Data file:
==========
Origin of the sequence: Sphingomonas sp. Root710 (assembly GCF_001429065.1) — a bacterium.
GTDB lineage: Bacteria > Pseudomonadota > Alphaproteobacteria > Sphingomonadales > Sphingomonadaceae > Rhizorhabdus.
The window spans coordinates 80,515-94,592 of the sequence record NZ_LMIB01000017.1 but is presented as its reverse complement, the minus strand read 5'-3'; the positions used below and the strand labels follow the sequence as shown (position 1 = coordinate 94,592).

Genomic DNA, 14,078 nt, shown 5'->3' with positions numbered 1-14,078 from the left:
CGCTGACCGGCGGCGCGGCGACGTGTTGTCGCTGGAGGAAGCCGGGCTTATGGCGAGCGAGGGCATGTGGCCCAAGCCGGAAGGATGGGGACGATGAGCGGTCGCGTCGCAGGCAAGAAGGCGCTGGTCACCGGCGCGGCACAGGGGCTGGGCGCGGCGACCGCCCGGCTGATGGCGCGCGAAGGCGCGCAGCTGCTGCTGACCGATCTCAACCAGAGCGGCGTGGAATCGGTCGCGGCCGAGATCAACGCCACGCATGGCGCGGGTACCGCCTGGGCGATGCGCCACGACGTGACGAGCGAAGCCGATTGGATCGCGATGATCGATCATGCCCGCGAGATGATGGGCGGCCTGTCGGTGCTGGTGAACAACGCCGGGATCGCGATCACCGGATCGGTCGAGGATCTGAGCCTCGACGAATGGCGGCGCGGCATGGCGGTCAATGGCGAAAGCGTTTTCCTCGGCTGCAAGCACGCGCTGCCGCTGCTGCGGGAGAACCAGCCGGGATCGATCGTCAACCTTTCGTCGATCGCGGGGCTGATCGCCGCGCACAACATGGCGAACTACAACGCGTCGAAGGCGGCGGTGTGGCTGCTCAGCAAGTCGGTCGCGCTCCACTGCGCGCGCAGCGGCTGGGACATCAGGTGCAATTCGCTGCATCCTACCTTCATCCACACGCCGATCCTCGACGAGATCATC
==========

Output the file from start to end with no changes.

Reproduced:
Origin of the sequence: Sphingomonas sp. Root710 (assembly GCF_001429065.1) — a bacterium.
GTDB lineage: Bacteria > Pseudomonadota > Alphaproteobacteria > Sphingomonadales > Sphingomonadaceae > Rhizorhabdus.
The window spans coordinates 80,515-94,592 of the sequence record NZ_LMIB01000017.1 but is presented as its reverse complement, the minus strand read 5'-3'; the positions used below and the strand labels follow the sequence as shown (position 1 = coordinate 94,592).

Genomic DNA, 14,078 nt, shown 5'->3' with positions numbered 1-14,078 from the left:
CGCTGACCGGCGGCGCGGCGACGTGTTGTCGCTGGAGGAAGCCGGGCTTATGGCGAGCGAGGGCATGTGGCCCAAGCCGGAAGGATGGGGACGATGAGCGGTCGCGTCGCAGGCAAGAAGGCGCTGGTCACCGGCGCGGCACAGGGGCTGGGCGCGGCGACCGCCCGGCTGATGGCGCGCGAAGGCGCGCAGCTGCTGCTGACCGATCTCAACCAGAGCGGCGTGGAATCGGTCGCGGCCGAGATCAACGCCACGCATGGCGCGGGTACCGCCTGGGCGATGCGCCACGACGTGACGAGCGAAGCCGATTGGATCGCGATGATCGATCATGCCCGCGAGATGATGGGCGGCCTGTCGGTGCTGGTGAACAACGCCGGGATCGCGATCACCGGATCGGTCGAGGATCTGAGCCTCGACGAATGGCGGCGCGGCATGGCGGTCAATGGCGAAAGCGTTTTCCTCGGCTGCAAGCACGCGCTGCCGCTGCTGCGGGAGAACCAGCCGGGATCGATCGTCAACCTTTCGTCGATCGCGGGGCTGATCGCCGCGCACAACATGGCGAACTACAACGCGTCGAAGGCGGCGGTGTGGCTGCTCAGCAAGTCGGTCGCGCTCCACTGCGCGCGCAGCGGCTGGGACATCAGGTGCAATTCGCTGCATCCTACCTTCATCCACACGCCGATCCTCGACGAGATCATC